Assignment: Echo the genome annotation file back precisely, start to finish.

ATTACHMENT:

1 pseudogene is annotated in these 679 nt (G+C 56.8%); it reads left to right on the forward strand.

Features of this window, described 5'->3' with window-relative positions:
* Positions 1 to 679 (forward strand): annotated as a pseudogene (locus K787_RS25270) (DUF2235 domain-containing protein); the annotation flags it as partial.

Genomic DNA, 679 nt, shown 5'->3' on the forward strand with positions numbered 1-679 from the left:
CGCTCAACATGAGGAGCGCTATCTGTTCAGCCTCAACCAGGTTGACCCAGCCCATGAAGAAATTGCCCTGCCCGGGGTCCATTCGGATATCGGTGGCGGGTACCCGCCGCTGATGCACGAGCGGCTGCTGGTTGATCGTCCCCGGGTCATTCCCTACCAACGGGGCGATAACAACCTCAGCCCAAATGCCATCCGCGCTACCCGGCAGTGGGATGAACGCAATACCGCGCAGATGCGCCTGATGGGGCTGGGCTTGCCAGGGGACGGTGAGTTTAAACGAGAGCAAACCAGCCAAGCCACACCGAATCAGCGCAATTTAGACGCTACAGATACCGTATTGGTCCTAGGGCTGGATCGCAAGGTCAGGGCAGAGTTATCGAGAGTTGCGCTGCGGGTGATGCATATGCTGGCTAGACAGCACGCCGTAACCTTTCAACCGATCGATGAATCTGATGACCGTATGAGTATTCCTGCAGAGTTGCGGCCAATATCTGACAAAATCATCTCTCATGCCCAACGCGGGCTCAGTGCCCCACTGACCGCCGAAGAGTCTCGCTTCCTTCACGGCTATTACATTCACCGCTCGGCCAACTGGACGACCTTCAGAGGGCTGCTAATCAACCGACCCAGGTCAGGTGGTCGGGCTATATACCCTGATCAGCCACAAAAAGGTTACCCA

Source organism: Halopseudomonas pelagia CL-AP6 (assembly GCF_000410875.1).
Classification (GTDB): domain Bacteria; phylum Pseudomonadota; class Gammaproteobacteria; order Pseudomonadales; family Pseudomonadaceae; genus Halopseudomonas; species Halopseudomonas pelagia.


1 pseudogene is annotated in these 679 nt (G+C 56.8%); it reads left to right on the forward strand.

Features of this window, described 5'->3' with window-relative positions:
* Positions 1 to 679 (forward strand): annotated as a pseudogene (locus K787_RS25270) (DUF2235 domain-containing protein); the annotation flags it as partial.

Genomic DNA, 679 nt, shown 5'->3' on the forward strand with positions numbered 1-679 from the left:
CGCTCAACATGAGGAGCGCTATCTGTTCAGCCTCAACCAGGTTGACCCAGCCCATGAAGAAATTGCCCTGCCCGGGGTCCATTCGGATATCGGTGGCGGGTACCCGCCGCTGATGCACGAGCGGCTGCTGGTTGATCGTCCCCGGGTCATTCCCTACCAACGGGGCGATAACAACCTCAGCCCAAATGCCATCCGCGCTACCCGGCAGTGGGATGAACGCAATACCGCGCAGATGCGCCTGATGGGGCTGGGCTTGCCAGGGGACGGTGAGTTTAAACGAGAGCAAACCAGCCAAGCCACACCGAATCAGCGCAATTTAGACGCTACAGATACCGTATTGGTCCTAGGGCTGGATCGCAAGGTCAGGGCAGAGTTATCGAGAGTTGCGCTGCGGGTGATGCATATGCTGGCTAGACAGCACGCCGTAACCTTTCAACCGATCGATGAATCTGATGACCGTATGAGTATTCCTGCAGAGTTGCGGCCAATATCTGACAAAATCATCTCTCATGCCCAACGCGGGCTCAGTGCCCCACTGACCGCCGAAGAGTCTCGCTTCCTTCACGGCTATTACATTCACCGCTCGGCCAACTGGACGACCTTCAGAGGGCTGCTAATCAACCGACCCAGGTCAGGTGGTCGGGCTATATACCCTGATCAGCCACAAAAAGGTTACCCA

Source organism: Halopseudomonas pelagia CL-AP6 (assembly GCF_000410875.1).
Classification (GTDB): domain Bacteria; phylum Pseudomonadota; class Gammaproteobacteria; order Pseudomonadales; family Pseudomonadaceae; genus Halopseudomonas; species Halopseudomonas pelagia.